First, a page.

Munsch Hardt gets plenty of calls from large national law firms interested in acquiring the firm to gain a foothold or boost their market share in Texas.
But the 125-lawyer Dallas-based firm isn't interested.
"Maybe it's the old Texas pride, but we like having autonomy," Phil Appenzeller, the firm's CEO, told me in an interview. "We like making decisions based on what we feel our clients need in Texas and not what's happening in other parts of the United States."
The firm is bucking the Lone Star State trend. The Texas law market — Dallas in particular — sizzled in 2014 as out-of-state firms positioned to grab a share of the legal work. More than 100 business lawyers in North Texas jumped from Texas-based law firms to work at firms based elsewhere in 2014 or saw their firm merge with or be acquired by an out-of-state suitor.
So far, Munsch's formula is working, judging by the firm's steady growth.
The firm, which celebrates its 30th anniversary this year, has 80 lawyers in Dallas, with the remaining 45 spread between Houston and Austin. The firm added 15 attorneys in 2014, including seasoned veterans from firms including Norton Rose Fulbright and Haynes and Boone, who were looking for a firm where they could offer clients flexibility on their rates, as well as lawyers from smaller firms looking for a larger platform to offer their clients.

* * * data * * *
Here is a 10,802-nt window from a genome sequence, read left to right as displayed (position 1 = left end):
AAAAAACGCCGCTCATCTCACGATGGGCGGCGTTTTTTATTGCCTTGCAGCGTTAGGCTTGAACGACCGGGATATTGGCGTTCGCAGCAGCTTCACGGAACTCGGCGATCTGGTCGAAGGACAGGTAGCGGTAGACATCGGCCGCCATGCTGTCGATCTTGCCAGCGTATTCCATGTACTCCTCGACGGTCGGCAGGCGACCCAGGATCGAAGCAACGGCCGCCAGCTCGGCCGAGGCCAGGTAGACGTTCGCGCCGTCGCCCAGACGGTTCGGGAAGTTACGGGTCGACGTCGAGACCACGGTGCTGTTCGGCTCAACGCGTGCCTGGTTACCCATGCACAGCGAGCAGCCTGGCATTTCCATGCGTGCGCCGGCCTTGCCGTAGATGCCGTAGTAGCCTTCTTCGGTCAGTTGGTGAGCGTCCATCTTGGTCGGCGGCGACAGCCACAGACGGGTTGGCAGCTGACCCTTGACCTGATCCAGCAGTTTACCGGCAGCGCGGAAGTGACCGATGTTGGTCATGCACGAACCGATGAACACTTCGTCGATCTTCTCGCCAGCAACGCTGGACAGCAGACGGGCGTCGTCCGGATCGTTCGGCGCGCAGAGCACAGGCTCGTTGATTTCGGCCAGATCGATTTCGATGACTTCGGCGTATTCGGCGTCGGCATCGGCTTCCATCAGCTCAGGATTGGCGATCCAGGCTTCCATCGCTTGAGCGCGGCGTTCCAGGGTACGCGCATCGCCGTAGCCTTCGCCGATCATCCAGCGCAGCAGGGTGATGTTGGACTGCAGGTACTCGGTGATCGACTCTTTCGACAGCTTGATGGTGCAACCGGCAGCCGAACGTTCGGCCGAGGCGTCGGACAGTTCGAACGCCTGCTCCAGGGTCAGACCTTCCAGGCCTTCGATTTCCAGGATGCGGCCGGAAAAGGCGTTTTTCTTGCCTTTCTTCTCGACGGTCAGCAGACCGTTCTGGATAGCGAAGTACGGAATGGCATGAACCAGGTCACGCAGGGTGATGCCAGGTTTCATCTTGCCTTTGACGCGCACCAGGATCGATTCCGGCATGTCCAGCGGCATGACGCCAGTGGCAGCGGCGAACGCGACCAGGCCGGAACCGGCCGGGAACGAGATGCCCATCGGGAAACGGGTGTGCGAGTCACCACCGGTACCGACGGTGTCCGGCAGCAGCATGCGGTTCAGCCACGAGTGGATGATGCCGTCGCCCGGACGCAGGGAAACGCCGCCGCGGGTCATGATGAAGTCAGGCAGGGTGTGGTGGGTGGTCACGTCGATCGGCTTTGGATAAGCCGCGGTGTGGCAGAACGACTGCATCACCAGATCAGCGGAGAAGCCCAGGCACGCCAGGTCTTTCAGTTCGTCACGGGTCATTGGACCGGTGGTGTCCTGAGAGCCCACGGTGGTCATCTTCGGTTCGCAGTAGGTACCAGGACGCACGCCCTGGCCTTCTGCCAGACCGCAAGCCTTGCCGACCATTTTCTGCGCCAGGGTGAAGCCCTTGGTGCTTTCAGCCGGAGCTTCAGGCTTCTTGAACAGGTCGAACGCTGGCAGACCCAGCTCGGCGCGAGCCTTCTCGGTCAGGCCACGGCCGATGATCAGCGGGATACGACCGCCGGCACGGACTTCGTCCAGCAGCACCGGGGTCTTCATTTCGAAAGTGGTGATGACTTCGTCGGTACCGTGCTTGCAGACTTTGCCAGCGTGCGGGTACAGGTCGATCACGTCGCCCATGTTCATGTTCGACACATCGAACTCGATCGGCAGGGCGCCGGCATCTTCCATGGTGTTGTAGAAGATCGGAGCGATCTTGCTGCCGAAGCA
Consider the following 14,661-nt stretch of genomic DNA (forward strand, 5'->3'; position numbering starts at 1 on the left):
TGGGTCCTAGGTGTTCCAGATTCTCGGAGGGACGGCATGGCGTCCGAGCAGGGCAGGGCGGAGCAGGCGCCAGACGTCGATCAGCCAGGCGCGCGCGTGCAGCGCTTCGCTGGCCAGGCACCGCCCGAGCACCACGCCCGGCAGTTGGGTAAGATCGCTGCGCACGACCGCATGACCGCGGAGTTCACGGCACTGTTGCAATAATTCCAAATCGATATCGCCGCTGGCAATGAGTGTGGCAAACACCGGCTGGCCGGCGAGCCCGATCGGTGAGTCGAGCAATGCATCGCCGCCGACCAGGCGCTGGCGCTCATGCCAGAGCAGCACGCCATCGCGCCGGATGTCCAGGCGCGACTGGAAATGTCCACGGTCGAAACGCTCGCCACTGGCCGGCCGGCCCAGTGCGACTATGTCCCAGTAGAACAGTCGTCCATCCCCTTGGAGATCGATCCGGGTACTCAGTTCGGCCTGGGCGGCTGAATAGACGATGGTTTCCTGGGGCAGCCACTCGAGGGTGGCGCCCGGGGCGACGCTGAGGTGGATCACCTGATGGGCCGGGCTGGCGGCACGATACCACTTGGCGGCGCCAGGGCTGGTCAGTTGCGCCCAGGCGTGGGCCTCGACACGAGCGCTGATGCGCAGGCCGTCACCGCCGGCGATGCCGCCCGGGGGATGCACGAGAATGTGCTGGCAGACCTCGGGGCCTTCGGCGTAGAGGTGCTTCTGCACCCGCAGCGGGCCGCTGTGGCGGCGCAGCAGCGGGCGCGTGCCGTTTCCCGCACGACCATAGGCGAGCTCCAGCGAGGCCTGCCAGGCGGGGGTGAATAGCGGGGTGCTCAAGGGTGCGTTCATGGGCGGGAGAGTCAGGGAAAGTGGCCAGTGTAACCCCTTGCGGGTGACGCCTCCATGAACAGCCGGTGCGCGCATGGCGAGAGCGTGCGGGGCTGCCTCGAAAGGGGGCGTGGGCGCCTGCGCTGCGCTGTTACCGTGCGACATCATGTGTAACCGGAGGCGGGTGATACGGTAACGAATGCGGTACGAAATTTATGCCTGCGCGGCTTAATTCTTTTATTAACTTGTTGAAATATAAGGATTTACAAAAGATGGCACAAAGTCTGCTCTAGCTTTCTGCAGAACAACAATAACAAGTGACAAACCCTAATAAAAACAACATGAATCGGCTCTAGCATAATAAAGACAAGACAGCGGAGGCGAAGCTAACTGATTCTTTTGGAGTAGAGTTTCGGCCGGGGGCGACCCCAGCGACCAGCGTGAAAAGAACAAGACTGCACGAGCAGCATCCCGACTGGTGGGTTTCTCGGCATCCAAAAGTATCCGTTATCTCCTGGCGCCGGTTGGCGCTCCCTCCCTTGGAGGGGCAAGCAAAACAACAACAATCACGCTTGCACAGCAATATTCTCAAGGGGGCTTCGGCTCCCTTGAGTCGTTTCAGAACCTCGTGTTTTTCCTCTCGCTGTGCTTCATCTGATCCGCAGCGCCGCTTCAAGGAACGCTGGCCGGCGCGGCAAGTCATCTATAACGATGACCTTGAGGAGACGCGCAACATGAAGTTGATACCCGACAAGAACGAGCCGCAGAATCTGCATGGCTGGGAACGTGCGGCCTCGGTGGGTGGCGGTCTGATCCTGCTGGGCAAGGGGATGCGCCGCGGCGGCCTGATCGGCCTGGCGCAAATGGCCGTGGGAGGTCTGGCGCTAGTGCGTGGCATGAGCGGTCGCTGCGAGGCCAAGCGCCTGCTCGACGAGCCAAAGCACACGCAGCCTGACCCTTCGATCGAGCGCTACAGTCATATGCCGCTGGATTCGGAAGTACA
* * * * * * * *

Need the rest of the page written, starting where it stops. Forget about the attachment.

The firm also brought aboard six attorneys straight out of law school in 2014, and it projects to hire a similar number of law school grads in 2015, Appenzeller said.
Staying focused on Texas helps Munsch keep its rates low, Appenzeller said. He said the firm's rates run on average 20 percent lower than the national firms that are coming to town.
Munsch represents a handful of Fortune 500 companies, but Texas-based middle market companies are the firm's bread and butter, Appenzeller said.
"Our clients don't typically clamor for us to have offices in other jurisdictions," he told me. "We practice all over the United States. We've got lawyers who practice in other jurisdictions. We've got a network that we utilize to provide local counsel and so far, that's worked out really well for our clients. We've been able to do that and maintain our autonomy."
By: Bill Hethcock